A while ago I created a new tag called ‘adventures in feminist parenting.’ I didn’t know what that meant, but it sounded good. I’ve been wondering if anyone was going to ask me what it meant. Thankfully none of you have.
Above all else, this blog is about becoming. It started off about becoming a wife. Later, it morphed into what it means to become a naturalized Korean (maybe someday?), or a part of Korea, or a Korean family member, or a Seoulite if I will never be accepted or desire to be accepted as “Korean”. Lately it’s about becoming a mother. Despite having the legal paperwork to prove my marriage, the visa allowing me residence here, the family register with my name added to a Korean family, and a three month old kid, I don’t think I fully grasp what it means to be a wife, Korean, or mother….let alone being a good wife, good Korean, or good mother…or a feminist wife, feminist Korean, or feminist mother. I’m in the process of learning and becoming. I will always be in the process of learning and becoming.
My definition of feminism is at its very core an action. It is the work of helping people to become the best people they can be with the gifts and talents they have been given so that they are not constrained by boxes or hierarchies or artificially constructed limitations. And I suppose that I also have a core belief that the way to achieve this goal is ever changing – ever shifting. The reason is that patriarchal privilege, burden, and oppression are all intricately and artfully woven into every aspect of society. And even if we manage to define or pin down or explore one aspect of what we think is this privilege, burden, and oppression, it is challenged in the next minute by a new perspective provided by a different culture, practice, or concept. In my opinion, feminism is the opposite of rigidity, hierarchy, set expectations, and limitations. Feminism should be about flexibility, movement, fluidity, and the ability to become the person you have the ability to become instead of being constrained by roles and categories which are constructed not innate. You may have a different definition, but this is mine.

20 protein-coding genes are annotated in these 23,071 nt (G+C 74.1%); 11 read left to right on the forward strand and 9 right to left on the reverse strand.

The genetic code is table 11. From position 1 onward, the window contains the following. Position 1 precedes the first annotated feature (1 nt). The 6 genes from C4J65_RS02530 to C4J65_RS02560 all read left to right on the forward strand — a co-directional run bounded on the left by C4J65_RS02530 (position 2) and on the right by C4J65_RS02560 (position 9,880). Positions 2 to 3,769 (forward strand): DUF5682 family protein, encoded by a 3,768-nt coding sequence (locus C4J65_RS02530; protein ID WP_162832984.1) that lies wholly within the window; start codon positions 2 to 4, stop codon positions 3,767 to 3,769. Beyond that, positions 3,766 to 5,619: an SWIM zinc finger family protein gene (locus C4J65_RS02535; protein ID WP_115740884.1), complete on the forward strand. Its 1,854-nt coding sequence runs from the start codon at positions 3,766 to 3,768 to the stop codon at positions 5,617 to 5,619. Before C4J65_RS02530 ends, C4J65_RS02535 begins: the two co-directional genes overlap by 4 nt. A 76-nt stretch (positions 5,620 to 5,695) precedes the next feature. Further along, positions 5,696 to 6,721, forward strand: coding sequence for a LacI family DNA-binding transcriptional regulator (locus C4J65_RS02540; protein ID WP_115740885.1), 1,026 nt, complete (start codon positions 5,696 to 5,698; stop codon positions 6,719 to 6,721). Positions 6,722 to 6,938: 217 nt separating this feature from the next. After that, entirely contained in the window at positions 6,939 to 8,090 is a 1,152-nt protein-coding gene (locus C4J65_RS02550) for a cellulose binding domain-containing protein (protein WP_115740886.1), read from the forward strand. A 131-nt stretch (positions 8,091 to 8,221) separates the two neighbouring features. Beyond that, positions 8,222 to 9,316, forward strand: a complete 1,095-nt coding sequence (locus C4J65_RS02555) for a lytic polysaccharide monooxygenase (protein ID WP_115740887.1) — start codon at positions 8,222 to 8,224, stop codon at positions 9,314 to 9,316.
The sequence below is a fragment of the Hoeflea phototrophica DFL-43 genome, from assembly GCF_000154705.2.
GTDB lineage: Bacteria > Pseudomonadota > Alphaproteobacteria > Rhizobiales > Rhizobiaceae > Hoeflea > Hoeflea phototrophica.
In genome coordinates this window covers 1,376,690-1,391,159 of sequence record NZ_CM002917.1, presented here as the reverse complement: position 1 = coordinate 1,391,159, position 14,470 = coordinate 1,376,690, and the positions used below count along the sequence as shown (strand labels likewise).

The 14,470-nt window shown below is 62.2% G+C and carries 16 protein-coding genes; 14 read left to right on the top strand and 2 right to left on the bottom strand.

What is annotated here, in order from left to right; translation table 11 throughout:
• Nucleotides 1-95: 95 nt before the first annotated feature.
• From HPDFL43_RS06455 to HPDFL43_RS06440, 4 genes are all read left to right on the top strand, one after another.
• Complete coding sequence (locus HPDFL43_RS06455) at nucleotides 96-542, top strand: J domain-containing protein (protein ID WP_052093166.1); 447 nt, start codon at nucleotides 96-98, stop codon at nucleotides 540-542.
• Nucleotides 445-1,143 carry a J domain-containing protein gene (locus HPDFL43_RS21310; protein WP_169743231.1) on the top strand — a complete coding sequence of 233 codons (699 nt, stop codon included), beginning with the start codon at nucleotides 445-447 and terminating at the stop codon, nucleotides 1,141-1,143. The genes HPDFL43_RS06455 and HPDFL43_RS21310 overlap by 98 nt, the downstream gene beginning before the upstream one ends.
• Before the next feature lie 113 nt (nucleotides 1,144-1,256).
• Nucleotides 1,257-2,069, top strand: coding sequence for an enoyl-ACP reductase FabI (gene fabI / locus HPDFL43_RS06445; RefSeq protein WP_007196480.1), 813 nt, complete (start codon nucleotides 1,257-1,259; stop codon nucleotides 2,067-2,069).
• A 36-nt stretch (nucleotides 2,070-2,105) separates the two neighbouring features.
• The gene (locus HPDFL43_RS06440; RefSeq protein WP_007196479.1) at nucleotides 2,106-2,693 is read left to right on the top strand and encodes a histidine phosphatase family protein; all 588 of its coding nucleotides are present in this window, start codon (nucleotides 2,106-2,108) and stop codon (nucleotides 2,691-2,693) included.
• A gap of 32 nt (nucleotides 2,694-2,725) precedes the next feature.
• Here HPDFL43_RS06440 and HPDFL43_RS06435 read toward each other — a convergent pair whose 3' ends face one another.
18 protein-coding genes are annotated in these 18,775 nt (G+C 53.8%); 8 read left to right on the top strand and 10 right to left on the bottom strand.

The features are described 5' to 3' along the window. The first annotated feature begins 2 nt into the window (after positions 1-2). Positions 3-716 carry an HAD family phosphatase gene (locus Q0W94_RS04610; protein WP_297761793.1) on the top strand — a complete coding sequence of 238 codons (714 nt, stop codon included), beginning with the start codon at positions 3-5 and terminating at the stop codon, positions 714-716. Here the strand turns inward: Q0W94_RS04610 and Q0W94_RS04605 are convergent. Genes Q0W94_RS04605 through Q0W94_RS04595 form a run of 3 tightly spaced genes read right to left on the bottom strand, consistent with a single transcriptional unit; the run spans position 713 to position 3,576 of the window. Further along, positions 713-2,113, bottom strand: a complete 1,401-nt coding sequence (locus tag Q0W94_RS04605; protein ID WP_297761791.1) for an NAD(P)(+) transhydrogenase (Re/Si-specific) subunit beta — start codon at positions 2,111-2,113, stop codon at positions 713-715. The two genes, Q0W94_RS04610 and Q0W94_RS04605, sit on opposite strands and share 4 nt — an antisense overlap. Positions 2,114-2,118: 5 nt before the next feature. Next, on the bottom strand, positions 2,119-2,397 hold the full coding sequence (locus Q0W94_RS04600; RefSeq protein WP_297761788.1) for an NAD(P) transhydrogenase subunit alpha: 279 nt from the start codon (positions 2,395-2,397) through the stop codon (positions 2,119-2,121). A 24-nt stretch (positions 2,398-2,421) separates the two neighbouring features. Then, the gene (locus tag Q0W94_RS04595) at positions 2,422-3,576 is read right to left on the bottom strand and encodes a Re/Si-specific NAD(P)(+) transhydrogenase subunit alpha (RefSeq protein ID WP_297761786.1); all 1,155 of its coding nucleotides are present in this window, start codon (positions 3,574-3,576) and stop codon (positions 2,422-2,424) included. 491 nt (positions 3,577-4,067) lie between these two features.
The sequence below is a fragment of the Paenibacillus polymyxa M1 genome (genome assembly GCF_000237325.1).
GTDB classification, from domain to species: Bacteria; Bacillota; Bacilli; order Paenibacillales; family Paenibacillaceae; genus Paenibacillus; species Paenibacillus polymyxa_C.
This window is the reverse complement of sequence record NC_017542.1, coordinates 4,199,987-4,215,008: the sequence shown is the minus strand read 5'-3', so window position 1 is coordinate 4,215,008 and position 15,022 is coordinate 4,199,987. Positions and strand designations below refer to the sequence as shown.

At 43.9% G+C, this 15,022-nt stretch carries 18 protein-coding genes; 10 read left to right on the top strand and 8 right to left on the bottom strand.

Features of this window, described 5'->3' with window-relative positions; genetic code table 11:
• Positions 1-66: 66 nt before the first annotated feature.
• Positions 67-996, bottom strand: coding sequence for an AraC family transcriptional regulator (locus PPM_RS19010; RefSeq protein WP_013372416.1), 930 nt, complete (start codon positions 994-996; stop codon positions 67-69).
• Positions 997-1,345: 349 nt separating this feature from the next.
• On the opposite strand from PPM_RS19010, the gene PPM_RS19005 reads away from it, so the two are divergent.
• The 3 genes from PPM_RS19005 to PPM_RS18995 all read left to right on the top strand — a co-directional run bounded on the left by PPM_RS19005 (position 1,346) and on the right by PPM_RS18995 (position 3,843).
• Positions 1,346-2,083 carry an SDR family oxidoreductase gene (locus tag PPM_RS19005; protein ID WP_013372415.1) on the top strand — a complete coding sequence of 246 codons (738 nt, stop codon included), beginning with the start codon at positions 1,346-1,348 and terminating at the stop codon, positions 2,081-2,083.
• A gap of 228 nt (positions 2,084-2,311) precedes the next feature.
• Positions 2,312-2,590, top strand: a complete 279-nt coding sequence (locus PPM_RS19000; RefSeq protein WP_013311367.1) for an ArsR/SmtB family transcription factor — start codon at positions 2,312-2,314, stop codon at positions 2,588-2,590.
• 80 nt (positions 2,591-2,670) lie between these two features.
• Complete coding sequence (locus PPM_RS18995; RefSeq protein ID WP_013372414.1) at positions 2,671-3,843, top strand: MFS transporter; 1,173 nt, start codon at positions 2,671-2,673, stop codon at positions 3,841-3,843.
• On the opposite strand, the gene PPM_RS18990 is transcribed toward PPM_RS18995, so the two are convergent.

In practice, feminism is not always like this. Sometimes feminism and those who identify with it seek to make rigid boxes and theories and try to fit people into them. In this way, I think feminism is in the process of becoming feminist. Sometimes my feminism needs to become feminist.
And so when it comes to ‘adventures in feminist parenting,’ I think these posts are also about the never ending process of becoming. We are learning to parent. We are learning how our cultural limitations and each other’s cultural limitations have been ingrained in us. We are learning how to use our talents and strengths to parent and how to support each other’s talents and strengths. We are learning how to fail and re-group. We are learning from our child. We are in constant flux in an attempt to be fulfilled as parents and partners, and we are learning how to build a fulfilling family. We have not arrived fully formed as parents. We are just beginning the journey. And therein lies the adventure.